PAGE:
It was super simple to make and simply required some plan ahead time as the dish need to chill for at least 8 hours before unmolding. To be honest, my expectations were not that high. But, I was very pleasantly surprised with the end result. It tasted great and was eaten up quickly.

Tricolor Vegetable Pâté
Printable Recipe

Yields one 10 by 5 inch loaf pan
Line your pan with plastic wrap, overlapping sides.

White Bean Layer

2 cans cannellini (white kidney beans), rinsed, drained thoroughly
1 tbsp fresh lemon juice
1 tbsp olive oil
1 tbsp minced fresh oregano or 1 teaspoon dried
2 garlic cloves, pressed
Mash beans in large bowl. Add lemon juice, olive oil, oregano and garlic and blend until smooth. Season to taste with salt and pepper. Spread bean mixture evenly on bottom of prepared pan.

Red Pepper Layer
7-ounce jar roasted red bell peppers, drained, chopped
3/4 cup crumbled feta cheese (about 4 ounces)
Combine peppers and feta in processor and blend until smooth. Spread pepper mixture evenly over bean layer in prepared dish.

Pesto Layer
2 garlic cloves
1 cup fresh basil leaves
1 cup fresh Italian parsley leaves
1/4 cup toasted pine nuts
3 tbsp olive oil
1/2 cup low-fat ricotta cheese
Mince garlic in processor. Add basil, parsley and pine nuts and mince. With machine running, gradually add oil through feed tube and process until smooth. Mix in ricotta. Spread pesto evenly over red pepper layer.

Cover with plastic wrap and refrigerate overnight. To unmold, invert pâté onto serving platter. Peel off plastic wrap from pâté. Garnish with herb sprigs and serve with sourdough bread slices.

Sunday, June 13, 2010

Red Velvet Cake

Happy 40th Anniversary to my in-laws! Wow, 40 years! That deserves a party! A surprise party in fact! And, a special cake!
The 40th anniversary is the ruby anniversary and red velvet cake is the perfect cake to bake!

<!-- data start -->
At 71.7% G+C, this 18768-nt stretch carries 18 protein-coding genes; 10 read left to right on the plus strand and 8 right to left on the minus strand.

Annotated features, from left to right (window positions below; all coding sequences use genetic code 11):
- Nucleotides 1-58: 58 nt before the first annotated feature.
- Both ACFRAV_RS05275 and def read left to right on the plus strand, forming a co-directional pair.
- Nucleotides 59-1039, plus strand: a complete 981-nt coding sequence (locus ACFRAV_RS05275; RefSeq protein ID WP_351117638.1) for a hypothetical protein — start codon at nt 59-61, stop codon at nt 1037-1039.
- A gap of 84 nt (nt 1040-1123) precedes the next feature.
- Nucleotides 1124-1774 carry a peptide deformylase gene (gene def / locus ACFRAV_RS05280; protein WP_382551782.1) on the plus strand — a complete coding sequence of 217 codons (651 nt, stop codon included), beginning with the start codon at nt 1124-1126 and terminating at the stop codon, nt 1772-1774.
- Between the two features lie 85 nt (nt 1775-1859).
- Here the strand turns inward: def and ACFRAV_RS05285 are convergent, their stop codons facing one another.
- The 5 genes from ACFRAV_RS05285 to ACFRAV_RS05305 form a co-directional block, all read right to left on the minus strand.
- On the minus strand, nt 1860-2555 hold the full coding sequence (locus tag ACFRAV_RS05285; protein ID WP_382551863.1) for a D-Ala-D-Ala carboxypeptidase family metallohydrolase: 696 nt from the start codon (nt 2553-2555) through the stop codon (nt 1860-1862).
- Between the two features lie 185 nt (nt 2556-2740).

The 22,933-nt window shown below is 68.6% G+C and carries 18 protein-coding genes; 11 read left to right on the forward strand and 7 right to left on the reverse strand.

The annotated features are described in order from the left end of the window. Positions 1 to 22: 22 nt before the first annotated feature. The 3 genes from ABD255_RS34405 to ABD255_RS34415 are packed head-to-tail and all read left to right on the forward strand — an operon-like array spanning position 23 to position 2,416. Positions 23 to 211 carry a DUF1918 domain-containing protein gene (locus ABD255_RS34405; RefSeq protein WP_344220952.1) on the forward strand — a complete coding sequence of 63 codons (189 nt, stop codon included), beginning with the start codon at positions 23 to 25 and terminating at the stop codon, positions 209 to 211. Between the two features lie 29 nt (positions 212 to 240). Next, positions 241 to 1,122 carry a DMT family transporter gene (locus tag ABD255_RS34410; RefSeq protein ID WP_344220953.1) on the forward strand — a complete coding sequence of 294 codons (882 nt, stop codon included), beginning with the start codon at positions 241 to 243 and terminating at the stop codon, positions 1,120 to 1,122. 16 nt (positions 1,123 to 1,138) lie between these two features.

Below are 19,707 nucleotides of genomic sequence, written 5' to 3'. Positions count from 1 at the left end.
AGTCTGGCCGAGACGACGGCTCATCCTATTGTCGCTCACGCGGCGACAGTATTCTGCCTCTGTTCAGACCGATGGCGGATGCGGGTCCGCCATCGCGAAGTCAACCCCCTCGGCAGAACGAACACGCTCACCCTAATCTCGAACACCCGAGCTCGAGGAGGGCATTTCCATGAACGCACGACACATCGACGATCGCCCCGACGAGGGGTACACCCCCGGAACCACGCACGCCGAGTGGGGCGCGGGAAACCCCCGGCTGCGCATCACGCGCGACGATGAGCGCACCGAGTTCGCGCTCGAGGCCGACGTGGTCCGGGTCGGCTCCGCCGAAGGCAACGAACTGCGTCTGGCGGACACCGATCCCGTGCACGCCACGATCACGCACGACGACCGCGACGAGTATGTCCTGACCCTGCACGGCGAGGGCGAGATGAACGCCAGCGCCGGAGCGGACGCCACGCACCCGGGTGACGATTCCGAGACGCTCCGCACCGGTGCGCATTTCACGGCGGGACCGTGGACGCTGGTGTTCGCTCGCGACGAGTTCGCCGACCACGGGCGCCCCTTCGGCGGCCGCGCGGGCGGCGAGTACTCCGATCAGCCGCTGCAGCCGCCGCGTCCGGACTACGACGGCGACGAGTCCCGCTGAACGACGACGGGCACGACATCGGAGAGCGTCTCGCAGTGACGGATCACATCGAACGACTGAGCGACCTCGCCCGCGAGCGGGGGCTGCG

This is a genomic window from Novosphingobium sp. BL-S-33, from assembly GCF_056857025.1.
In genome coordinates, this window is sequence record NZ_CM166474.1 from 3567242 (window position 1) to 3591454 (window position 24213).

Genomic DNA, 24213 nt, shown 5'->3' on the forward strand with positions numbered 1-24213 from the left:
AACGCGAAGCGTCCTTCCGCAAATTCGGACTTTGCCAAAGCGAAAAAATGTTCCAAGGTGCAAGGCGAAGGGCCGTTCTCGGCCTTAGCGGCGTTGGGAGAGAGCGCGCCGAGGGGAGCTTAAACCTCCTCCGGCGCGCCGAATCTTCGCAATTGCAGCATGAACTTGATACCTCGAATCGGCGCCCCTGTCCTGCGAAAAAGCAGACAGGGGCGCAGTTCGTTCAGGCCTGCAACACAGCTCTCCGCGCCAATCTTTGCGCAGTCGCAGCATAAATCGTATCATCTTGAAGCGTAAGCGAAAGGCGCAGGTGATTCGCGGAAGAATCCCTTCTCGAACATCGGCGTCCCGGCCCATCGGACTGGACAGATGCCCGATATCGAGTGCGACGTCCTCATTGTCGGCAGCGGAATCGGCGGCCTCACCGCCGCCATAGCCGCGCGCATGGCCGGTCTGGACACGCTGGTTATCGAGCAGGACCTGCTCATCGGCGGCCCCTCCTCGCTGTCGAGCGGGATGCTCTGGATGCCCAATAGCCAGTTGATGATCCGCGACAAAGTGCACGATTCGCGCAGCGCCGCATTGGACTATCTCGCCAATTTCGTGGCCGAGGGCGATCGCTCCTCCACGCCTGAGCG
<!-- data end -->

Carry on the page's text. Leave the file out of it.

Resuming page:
The inspiration for the cake decorations were from the top tier of their wedding cake 40 years ago.
The 40 is made of gumpaste and I'm happy to give the credit to my dear husband Austin for it. Gumpaste can be tricky to work with (ie it dries quickly!) and I'm still new to it as well. He did a fantastic job!
The red velvet cake was so delicious and vibrant! I used all the remaining red food coloring I had in the house as well as my entire Wilton color gel of no-taste red. The recipe has you mix the red coloring and cocoa powder into a paste and then beat it into the batter.
Raspberry jam filling! Yet, another great reason to make raspberry jam this summer!
My first time crumb coating a cake! I am a crumb coat fan. Since the party itself was a surprise, I wanted the cake flavor to be a surprise as well. That meant no red crumbs in my white frosting!

A three tier red velvet cake with raspberry filling and cream cheese frosting. Yum!
The table is set!

The happy couple 40 years ago today!
And, 40 years later.

Red Velvet Cake
Adapted From: PinchMySalt
Printable Recipe
2 1/2 c sifted cake flour*
1 teaspoon baking powder
1 teaspoon salt
2 Tablespoons cocoa powder (unsweetened)
2 oz. red food coloring
1/2 cup unsalted butter, at room temperature
1 1/2 cups sugar
2 eggs, at room temperature
1 teaspoon vanilla extract
1 cup buttermilk, at room temperature
1 teaspoon white vinegar
1 teaspoon baking soda

1. Preheat oven to 350 degrees. Prepare two 9-inch round cake pans or three 8-inch round cake pans.

2. *Sift cake flour and then measure 2 1/2 cups of the flour for use. Then, sift together the cake flour, baking powder, and salt.  In a small bowl, mix food coloring and cocoa powder to form a thin paste without lumps.

3. In a large bowl, beat butter and sugar until light and fluffy.  Beat in eggs, one at a time, then beat in vanilla and the red cocoa paste.  Add the flour mixture and buttermilk alternatively. Beat until well combined, making sure to scrape down the bowl with a spatula.

4. Make sure you have cake pans ready to go.  In a small bowl, mix vinegar and baking soda.  Yes, it will fizz!  Add it to the cake batter and stir well to combine.  Working quickly, divide batter evenly between the cake pans and place them in a preheated oven. Bake for 25-30 minutes. Check early.

5. Cool the cakes in their pans on a wire rack for 10 minutes and then remove from pans and continue to cool. Allow cakes to cool completely before frosting.

Crusting Cream Cheese Frosting
Adapted from: CakeCentral
Printable Recipe
1 c butter, softened
1/2 c solid vegetable shortening
1 lb cream cheese, softened
1 Tbs clear vanilla
3 1/2 lbs sifted confectioner's sugar
1/2 tsp salt

Cream butter, shortening, cream cheese and extract. Gradually add confectioner's sugar and salt. Beat on low until nice and creamy.

This recipe is for stiff consistency. Use 3 lbs of sugar or thinner consistency. Smoothing tip: let cake sit for 15 minutes and then smooth with non-printed side of a paper towel.